As part of her PhD at the University of Sydney, Dr Tingting Gong, first author on the Genome Medicine paper, painstakingly sifted through the genomic data for large changes in the structure of chromosomes (molecules that hold genetic information). These changes are often overlooked because of the complexity involved in computationally predicting their presence, but are an area of critical importance and contribution to prostate cancer.

“We showed significant differences in the acquisition of complex genomic variation in African and European derived tumours, with consequences for disease progression and new opportunities for treatment,” said Dr Gong.

This cancer genome resource is possibly the first and largest in the world to include African data.

“Through African inclusion, we have made the first steps not only toward globalising precision medicine, but ultimately to reducing the impact of prostate cancer mortality across rural Africa,” explained Professor Bornman.

“A strength of this study was the ability to generate and process all data through a single technical and analytical pipeline,” added Professor Hayes.

The research featured in the Nature and Genome Medicine paper is part of the legacy of the late Archbishop Emeritus Desmond Tutu. He was the first African to have his complete genome sequenced, data which would be an integral part of genetic sequencing and prostate cancer research in southern Africa.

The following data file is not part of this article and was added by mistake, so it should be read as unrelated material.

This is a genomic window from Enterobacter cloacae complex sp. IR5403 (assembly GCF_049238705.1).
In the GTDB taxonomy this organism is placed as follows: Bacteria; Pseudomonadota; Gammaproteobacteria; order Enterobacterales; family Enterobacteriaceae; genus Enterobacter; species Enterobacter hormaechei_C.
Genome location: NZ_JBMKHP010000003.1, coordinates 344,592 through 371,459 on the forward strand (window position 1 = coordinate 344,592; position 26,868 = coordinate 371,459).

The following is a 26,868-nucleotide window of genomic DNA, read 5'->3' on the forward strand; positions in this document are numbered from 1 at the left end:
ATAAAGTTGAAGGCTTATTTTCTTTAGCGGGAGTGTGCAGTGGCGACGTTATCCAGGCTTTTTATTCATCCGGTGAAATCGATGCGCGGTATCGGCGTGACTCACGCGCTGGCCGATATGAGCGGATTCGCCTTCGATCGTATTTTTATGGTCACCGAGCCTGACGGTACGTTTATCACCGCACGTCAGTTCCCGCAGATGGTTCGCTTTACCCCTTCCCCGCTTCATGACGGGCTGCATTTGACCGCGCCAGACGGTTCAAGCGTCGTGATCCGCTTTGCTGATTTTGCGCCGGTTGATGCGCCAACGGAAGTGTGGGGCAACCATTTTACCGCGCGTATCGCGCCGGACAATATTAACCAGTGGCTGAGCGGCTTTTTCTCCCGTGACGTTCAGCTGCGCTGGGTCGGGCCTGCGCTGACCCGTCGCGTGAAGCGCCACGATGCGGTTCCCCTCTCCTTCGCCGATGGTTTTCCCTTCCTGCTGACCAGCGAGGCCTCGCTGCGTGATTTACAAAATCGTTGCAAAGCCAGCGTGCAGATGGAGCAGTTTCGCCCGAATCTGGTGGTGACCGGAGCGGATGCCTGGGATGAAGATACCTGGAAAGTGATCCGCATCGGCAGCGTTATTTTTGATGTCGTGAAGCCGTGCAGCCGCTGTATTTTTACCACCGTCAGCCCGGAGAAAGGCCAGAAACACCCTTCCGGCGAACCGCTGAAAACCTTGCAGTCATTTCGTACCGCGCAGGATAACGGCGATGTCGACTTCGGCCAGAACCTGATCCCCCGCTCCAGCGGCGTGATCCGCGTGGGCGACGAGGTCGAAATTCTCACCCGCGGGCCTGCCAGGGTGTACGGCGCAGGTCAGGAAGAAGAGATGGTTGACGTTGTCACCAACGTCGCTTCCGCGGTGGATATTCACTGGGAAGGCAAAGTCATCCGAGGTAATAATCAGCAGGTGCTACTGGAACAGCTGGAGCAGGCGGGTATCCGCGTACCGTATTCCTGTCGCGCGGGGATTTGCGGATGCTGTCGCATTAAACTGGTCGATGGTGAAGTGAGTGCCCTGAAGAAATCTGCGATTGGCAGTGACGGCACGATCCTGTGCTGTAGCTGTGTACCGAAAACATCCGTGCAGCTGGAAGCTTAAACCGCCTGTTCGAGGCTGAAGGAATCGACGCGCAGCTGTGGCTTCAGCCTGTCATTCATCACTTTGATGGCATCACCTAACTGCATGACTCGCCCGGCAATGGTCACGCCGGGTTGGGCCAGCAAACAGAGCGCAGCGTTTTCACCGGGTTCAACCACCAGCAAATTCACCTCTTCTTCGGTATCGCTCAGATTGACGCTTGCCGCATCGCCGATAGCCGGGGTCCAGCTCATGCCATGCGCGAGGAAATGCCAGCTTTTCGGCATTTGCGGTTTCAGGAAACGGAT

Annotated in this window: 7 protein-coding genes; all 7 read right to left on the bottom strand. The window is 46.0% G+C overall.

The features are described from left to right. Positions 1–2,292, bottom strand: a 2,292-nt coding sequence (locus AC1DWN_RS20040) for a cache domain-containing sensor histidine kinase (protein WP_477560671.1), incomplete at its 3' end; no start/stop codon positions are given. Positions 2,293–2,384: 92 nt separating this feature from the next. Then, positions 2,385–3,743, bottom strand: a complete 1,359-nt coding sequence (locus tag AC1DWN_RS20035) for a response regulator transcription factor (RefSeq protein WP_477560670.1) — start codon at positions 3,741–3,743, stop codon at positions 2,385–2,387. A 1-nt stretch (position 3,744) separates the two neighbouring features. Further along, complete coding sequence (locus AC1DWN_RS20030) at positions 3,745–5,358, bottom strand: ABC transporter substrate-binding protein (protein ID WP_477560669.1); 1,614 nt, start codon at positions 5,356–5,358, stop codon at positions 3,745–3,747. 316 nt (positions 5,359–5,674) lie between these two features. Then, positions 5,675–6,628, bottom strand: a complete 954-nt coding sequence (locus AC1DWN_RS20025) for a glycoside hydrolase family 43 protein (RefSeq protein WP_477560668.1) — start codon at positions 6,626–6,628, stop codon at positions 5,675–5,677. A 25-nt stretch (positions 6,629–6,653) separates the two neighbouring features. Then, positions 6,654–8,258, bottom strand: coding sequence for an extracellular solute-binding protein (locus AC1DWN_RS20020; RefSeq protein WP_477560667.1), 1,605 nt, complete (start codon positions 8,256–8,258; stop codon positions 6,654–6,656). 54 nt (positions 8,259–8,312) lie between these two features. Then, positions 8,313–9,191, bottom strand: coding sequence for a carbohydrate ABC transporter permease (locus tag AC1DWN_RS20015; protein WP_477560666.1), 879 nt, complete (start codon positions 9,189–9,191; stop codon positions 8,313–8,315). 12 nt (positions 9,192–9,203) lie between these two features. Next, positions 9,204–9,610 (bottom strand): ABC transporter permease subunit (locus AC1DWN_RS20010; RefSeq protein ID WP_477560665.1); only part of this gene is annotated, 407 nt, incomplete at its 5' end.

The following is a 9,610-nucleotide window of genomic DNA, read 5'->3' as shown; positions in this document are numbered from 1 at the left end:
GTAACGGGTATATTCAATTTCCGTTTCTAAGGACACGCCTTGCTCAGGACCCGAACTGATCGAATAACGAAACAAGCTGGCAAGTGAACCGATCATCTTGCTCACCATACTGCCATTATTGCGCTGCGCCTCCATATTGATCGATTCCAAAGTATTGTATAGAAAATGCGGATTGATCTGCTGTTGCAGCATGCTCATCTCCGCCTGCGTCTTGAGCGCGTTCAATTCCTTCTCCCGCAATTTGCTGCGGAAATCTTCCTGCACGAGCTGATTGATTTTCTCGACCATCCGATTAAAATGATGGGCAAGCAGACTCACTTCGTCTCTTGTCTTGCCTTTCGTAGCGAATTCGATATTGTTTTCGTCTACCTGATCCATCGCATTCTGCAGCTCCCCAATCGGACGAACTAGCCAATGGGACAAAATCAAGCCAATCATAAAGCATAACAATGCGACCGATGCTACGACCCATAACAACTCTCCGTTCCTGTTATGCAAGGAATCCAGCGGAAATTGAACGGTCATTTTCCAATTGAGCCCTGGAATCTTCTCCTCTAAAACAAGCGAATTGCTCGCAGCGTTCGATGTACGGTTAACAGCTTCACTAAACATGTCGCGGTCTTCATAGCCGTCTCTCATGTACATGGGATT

The results of the sequencing were published in Nature in 2010.

“Diagnosed at age 66 with advanced prostate cancer, to which he succumbed in late December 2021, the Archbishop was an advocate not only for prostate cancer research in southern Africa, but also the benefits that genomic medicine would offer all peoples,” recollected Professor Hayes. “We hope this study is a first step to that realisation.”

The international research team included academics from the University of Sydney in Australia, and affiliated institutions at St Vincent’s Hospital, Royal Prince Alfred Hospital, Garvan Institute of Medical Research and Chris O’Brien Lifehouse; in South Africa from the University of Pretoria, University of Limpopo, and Sefako Makgatho Health Science University, and including the Dr George Mukhari Academic Hospital, Kalafong Academic Hospital, and National Health Laboratory Services; in Brazil from Universidade Federal do Rio Grande do Sul, and from the University of Manchester in the United Kingdom, with additional contributions for the Genome Medicine paper from the University of Melbourne and the Walter and Eliza Hall Institute in Australia.

Professor Hayes acknowledges the foresight of The Petre Foundation and donor Daniel Petre, who has supported her vision for inclusive genomic research for over eight years.